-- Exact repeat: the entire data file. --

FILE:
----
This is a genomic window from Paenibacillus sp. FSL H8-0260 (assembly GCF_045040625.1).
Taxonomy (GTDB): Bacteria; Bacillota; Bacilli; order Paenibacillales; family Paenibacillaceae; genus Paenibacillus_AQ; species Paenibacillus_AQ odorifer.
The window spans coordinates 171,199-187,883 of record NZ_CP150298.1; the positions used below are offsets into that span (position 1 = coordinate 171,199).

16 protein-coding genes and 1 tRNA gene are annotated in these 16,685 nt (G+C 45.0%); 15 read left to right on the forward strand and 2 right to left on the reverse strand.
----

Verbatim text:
This is a genomic window from Paenibacillus sp. FSL H8-0260 (assembly GCF_045040625.1).
Taxonomy (GTDB): Bacteria; Bacillota; Bacilli; order Paenibacillales; family Paenibacillaceae; genus Paenibacillus_AQ; species Paenibacillus_AQ odorifer.
The window spans coordinates 171,199-187,883 of record NZ_CP150298.1; the positions used below are offsets into that span (position 1 = coordinate 171,199).

16 protein-coding genes and 1 tRNA gene are annotated in these 16,685 nt (G+C 45.0%); 15 read left to right on the forward strand and 2 right to left on the reverse strand.